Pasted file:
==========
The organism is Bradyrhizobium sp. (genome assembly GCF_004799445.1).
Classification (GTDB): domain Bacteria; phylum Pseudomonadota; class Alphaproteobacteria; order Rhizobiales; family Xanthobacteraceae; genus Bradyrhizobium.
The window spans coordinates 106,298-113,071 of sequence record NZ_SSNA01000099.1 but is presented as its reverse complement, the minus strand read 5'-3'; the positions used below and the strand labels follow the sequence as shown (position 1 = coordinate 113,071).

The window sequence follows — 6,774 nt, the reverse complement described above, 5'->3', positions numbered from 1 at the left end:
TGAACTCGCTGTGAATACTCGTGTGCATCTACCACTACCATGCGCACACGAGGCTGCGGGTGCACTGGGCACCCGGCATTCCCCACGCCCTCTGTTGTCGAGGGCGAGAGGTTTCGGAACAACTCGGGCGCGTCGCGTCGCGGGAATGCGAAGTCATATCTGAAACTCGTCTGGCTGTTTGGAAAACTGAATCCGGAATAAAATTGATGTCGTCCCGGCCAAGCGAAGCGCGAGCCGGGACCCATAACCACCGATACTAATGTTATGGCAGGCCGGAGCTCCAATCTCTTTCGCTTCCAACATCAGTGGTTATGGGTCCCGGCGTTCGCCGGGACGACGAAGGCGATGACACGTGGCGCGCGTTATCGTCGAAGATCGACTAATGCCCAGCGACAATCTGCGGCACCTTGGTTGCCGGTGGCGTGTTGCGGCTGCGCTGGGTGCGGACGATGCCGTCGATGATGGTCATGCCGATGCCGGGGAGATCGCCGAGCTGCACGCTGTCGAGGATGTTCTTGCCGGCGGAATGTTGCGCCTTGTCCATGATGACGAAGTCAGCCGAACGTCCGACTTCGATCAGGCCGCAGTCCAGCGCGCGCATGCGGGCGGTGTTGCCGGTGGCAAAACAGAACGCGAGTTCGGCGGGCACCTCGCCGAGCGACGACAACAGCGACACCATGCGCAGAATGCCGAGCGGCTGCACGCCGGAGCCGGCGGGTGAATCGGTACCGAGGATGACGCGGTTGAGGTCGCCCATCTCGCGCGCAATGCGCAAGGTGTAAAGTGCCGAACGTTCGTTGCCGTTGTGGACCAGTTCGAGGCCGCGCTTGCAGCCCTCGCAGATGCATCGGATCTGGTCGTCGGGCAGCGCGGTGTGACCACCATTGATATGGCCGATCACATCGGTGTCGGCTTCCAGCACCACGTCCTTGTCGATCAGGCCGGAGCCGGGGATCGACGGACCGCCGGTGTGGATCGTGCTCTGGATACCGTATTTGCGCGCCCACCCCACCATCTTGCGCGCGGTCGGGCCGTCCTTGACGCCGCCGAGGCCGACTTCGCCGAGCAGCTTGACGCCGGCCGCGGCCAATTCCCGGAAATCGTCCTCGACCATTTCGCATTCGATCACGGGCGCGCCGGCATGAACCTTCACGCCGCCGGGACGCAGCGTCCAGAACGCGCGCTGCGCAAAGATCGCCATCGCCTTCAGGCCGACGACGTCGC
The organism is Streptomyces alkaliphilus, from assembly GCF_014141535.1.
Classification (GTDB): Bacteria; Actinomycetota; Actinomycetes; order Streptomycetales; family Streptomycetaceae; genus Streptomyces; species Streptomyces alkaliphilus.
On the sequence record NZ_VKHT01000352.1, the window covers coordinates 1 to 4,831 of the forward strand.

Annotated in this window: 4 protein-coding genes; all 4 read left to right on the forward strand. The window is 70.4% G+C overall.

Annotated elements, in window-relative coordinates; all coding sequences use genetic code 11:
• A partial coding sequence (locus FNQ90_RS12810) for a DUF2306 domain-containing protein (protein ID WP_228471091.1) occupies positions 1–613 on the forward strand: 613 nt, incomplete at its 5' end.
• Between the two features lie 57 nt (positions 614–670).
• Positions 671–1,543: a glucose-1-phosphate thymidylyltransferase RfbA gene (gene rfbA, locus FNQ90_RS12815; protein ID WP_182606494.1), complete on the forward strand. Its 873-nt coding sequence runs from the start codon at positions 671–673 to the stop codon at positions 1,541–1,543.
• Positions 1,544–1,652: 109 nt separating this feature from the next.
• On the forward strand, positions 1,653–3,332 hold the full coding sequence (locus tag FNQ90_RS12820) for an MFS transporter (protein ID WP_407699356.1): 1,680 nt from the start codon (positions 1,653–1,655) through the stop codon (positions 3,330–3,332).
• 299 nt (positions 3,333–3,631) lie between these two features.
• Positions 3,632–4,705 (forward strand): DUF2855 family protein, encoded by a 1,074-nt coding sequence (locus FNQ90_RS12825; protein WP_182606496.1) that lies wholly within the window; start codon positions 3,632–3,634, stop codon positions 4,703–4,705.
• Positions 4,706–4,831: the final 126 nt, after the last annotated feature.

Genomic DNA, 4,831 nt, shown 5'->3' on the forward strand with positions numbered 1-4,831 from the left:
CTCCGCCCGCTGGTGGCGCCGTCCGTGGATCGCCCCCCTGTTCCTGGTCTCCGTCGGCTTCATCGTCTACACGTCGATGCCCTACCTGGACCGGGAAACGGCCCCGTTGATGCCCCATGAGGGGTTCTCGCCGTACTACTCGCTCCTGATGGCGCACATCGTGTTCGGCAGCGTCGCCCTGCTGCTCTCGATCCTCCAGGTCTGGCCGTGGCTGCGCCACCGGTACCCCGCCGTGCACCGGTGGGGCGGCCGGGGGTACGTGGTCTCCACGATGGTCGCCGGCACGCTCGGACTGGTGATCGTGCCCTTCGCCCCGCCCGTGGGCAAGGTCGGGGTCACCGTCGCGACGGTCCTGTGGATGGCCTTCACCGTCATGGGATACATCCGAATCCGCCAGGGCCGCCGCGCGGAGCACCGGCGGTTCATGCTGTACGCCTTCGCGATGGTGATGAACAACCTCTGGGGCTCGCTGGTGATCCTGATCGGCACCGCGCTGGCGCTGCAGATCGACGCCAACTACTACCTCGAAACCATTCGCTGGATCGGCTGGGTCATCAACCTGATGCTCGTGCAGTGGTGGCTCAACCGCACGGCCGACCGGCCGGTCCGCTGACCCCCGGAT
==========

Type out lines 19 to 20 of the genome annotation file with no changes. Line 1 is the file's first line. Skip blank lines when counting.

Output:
Genomic DNA, 4,831 nt, shown 5'->3' on the forward strand with positions numbered 1-4,831 from the left:
CTCCGCCCGCTGGTGGCGCCGTCCGTGGATCGCCCCCCTGTTCCTGGTCTCCGTCGGCTTCATCGTCTACACGTCGATGCCCTACCTGGACCGGGAAACGGCCCCGTTGATGCCCCATGAGGGGTTCTCGCCGTACTACTCGCTCCTGATGGCGCACATCGTGTTCGGCAGCGTCGCCCTGCTGCTCTCGATCCTCCAGGTCTGGCCGTGGCTGCGCCACCGGTACCCCGCCGTGCACCGGTGGGGCGGCCGGGGGTACGTGGTCTCCACGATGGTCGCCGGCACGCTCGGACTGGTGATCGTGCCCTTCGCCCCGCCCGTGGGCAAGGTCGGGGTCACCGTCGCGACGGTCCTGTGGATGGCCTTCACCGTCATGGGATACATCCGAATCCGCCAGGGCCGCCGCGCGGAGCACCGGCGGTTCATGCTGTACGCCTTCGCGATGGTGATGAACAACCTCTGGGGCTCGCTGGTGATCCTGATCGGCACCGCGCTGGCGCTGCAGATCGACGCCAACTACTACCTCGAAACCATTCGCTGGATCGGCTGGGTCATCAACCTGATGCTCGTGCAGTGGTGGCTCAACCGCACGGCCGACCGGCCGGTCCGCTGACCCCCGGAT